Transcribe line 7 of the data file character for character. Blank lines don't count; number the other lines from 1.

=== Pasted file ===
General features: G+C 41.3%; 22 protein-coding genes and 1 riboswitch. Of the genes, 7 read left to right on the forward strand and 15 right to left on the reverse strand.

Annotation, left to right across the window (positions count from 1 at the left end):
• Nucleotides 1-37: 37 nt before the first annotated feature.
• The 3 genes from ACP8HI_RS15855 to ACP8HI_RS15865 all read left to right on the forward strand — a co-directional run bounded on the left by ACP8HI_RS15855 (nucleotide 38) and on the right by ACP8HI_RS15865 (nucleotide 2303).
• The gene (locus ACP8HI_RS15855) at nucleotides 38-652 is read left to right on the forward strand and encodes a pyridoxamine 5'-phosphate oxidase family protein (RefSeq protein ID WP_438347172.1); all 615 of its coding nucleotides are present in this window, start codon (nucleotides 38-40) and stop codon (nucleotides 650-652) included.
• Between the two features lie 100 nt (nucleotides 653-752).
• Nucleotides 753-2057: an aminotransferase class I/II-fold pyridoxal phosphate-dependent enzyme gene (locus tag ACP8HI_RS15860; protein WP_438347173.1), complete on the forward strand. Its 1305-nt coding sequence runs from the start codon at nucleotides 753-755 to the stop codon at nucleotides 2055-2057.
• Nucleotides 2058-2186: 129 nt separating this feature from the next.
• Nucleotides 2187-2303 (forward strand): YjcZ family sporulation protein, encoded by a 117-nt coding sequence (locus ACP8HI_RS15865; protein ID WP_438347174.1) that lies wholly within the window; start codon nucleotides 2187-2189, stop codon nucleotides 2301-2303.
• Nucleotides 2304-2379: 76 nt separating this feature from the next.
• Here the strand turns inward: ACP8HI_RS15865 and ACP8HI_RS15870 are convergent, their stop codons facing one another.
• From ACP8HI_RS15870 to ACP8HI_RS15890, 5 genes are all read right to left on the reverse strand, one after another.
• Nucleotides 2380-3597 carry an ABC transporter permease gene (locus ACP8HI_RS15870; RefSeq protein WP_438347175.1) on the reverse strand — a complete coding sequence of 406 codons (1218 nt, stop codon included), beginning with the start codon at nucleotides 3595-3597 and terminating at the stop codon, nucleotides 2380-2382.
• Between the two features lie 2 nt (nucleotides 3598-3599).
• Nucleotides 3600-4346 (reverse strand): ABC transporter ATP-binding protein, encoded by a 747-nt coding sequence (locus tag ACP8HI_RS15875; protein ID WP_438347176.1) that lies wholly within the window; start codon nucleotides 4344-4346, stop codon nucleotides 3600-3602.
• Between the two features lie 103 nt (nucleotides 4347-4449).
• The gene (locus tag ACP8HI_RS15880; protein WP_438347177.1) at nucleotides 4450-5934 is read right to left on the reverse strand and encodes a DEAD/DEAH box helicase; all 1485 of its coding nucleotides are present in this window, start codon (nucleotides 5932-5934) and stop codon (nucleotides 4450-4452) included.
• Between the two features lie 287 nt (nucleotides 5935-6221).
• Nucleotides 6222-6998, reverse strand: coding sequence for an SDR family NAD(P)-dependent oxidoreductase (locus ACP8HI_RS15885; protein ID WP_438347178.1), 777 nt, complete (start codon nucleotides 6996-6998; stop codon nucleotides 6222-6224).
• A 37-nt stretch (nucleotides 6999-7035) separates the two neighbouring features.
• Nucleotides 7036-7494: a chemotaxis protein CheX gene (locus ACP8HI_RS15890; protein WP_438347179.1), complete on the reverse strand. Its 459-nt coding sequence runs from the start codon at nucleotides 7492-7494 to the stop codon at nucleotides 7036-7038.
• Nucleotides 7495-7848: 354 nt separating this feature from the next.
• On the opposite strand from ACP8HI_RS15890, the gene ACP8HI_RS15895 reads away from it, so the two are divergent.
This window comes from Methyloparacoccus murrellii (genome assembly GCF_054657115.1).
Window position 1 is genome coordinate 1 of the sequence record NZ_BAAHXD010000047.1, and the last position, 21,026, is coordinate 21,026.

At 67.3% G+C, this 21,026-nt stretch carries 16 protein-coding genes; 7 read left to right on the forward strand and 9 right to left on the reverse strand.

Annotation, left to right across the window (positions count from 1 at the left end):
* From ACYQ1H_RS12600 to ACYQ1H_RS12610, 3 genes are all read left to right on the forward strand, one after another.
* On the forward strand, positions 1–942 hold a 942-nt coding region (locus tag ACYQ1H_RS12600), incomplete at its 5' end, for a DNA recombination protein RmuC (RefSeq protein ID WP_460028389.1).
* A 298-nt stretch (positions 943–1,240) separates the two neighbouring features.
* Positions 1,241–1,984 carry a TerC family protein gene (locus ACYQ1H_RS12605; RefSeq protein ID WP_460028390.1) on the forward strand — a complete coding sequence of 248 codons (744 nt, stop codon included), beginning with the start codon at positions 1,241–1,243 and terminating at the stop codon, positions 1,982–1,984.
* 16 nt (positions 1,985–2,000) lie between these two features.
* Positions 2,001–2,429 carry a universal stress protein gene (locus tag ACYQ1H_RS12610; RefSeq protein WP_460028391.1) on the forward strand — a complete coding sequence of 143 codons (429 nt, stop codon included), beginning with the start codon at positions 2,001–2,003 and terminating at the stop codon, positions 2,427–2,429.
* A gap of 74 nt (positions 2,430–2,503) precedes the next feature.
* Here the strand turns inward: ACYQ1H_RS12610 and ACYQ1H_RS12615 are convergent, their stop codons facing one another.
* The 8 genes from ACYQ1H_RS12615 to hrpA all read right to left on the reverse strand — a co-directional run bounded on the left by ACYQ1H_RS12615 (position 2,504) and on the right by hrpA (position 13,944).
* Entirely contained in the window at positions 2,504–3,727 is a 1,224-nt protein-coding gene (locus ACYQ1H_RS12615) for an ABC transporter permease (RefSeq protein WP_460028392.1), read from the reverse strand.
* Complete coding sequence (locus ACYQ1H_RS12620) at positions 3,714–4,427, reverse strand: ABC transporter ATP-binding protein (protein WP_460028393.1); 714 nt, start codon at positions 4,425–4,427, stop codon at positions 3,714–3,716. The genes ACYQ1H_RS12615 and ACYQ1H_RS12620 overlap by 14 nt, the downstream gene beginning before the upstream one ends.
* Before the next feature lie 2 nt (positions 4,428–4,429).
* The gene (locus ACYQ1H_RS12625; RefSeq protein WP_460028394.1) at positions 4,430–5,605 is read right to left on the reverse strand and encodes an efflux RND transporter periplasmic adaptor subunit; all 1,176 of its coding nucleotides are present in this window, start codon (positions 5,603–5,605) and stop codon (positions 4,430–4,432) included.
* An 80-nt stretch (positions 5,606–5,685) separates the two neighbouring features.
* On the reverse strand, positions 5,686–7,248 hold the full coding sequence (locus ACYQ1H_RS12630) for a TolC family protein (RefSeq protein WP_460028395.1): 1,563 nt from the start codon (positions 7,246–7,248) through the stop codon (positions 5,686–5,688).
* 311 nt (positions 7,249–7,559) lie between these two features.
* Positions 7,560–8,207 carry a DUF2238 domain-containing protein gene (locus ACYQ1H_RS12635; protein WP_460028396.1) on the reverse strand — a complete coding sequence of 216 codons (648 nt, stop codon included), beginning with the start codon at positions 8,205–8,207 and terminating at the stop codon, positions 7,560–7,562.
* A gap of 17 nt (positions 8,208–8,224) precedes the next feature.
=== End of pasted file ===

• Nucleotides 753-2057: an aminotransferase class I/II-fold pyridoxal phosphate-dependent enzyme gene (locus tag ACP8HI_RS15860; protein WP_438347173.1), complete on the forward strand. Its 1305-nt coding sequence runs from the start codon at nucleotides 753-755 to the stop codon at nucleotides 2055-2057.